Addressing the determinants of health and diabetes risk factors
The prevalence of obesity and physical inactivity is rising around the world. This is creating a double burden for the many low- and middle-income countries that now face both under- and over-nutrition in their populations. These are major contributors to the diabetes epidemic.
It is now widely recognised that, in addition to building individual skills, countries need to focus on policy and regulatory actions that prevent and protect individuals from exposure to NCD risks. This is crucial in addressing health inequalities as the most vulnerable groups tend to be the least resilient to the detrimental influence of obesogenic environments. Opportunities to prevent and control NCDs occur at multiple stages of life; interventions in early life often offer the best chance for primary prevention.
The WHO Global Action Plan for the Prevention and Control of NCDs provides Best Buys related to nutrition and physical activity. The WHO Commission on Ending Childhood Obesity provides a list of recommended interventions to address obesogenic environments.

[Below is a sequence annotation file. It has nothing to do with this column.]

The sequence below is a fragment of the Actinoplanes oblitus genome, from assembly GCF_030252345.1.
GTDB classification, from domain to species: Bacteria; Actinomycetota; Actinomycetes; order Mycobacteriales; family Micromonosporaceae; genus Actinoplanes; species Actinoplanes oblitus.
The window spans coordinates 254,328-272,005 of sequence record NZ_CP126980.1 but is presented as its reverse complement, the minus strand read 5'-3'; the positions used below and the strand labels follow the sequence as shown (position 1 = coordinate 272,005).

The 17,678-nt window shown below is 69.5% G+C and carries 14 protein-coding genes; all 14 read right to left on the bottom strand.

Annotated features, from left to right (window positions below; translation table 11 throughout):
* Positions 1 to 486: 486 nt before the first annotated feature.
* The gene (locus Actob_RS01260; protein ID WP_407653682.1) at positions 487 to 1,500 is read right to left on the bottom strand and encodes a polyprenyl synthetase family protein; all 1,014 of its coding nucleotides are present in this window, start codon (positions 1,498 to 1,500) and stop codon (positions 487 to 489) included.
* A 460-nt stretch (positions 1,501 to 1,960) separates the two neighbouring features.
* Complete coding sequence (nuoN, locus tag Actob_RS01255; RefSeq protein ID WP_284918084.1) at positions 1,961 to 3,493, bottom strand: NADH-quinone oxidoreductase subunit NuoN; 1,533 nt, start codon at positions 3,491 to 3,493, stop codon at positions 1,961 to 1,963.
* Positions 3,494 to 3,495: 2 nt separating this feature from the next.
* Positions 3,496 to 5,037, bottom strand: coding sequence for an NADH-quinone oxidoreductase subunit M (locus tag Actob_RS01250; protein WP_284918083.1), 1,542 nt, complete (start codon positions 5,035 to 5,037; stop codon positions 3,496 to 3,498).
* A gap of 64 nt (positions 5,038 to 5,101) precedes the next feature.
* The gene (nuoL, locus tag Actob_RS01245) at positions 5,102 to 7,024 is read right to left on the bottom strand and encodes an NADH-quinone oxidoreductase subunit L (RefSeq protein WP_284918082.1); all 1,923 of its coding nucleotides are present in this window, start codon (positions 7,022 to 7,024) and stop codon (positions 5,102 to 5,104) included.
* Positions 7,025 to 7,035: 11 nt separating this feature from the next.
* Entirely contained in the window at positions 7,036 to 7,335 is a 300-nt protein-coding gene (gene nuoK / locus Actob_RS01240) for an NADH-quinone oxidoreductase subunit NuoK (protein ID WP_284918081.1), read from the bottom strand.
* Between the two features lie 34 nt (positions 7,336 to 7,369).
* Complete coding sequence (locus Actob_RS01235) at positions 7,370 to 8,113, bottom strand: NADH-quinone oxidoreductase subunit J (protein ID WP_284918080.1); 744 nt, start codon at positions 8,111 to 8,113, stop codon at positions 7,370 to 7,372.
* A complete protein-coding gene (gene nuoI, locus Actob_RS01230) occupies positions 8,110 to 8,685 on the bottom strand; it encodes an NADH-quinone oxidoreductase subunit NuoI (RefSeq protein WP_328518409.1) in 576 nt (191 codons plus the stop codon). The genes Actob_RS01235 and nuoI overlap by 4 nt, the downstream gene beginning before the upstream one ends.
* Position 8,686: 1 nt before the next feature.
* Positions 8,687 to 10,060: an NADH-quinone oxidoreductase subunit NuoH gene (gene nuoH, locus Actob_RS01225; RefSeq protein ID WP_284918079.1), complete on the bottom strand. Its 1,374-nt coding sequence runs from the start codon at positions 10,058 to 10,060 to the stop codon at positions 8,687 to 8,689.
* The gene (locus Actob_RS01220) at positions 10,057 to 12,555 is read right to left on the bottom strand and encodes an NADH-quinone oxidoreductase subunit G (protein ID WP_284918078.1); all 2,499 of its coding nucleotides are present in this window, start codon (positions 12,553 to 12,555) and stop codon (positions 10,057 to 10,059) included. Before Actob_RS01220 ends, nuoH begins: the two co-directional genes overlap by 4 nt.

Our approach is to promote healthy environments with a focus on childhood, adolescence, and a woman’s reproductive years – periods representing key ‘windows of opportunity’ for prevention of NCDs.
WDF therefore prioritises interventions targeting pregnant women and children (0-18 years old) using both school and health facility settings as entry points.
WDF supports interventions that focus on
• Providing tools to adopt a healthier lifestyle, including health literacy skills
• Promoting healthy diets and physical activity
• Advocating for policy & structural changes leading to a less obesogenic environment
• Implementing health promoting interventions during pre- and post-partum stages
Providing health-related information to citizens is essential but not enough to lead to behaviour change. We encourage our partners to look beyond awareness raising activities and en-sure the participation of beneficiaries in defining the most context-relevant interventions.
Interventions should start by analysing the drivers and barriers for behaviour change in target populations. We also encourage our partners to carefully consider the theory of change they apply and how they intend to measure the outcome of their interventions.
WDF's Primary Prevention work is guided by the principles of Integrated Care, Life-Course Approach, and Universal Health Coverage.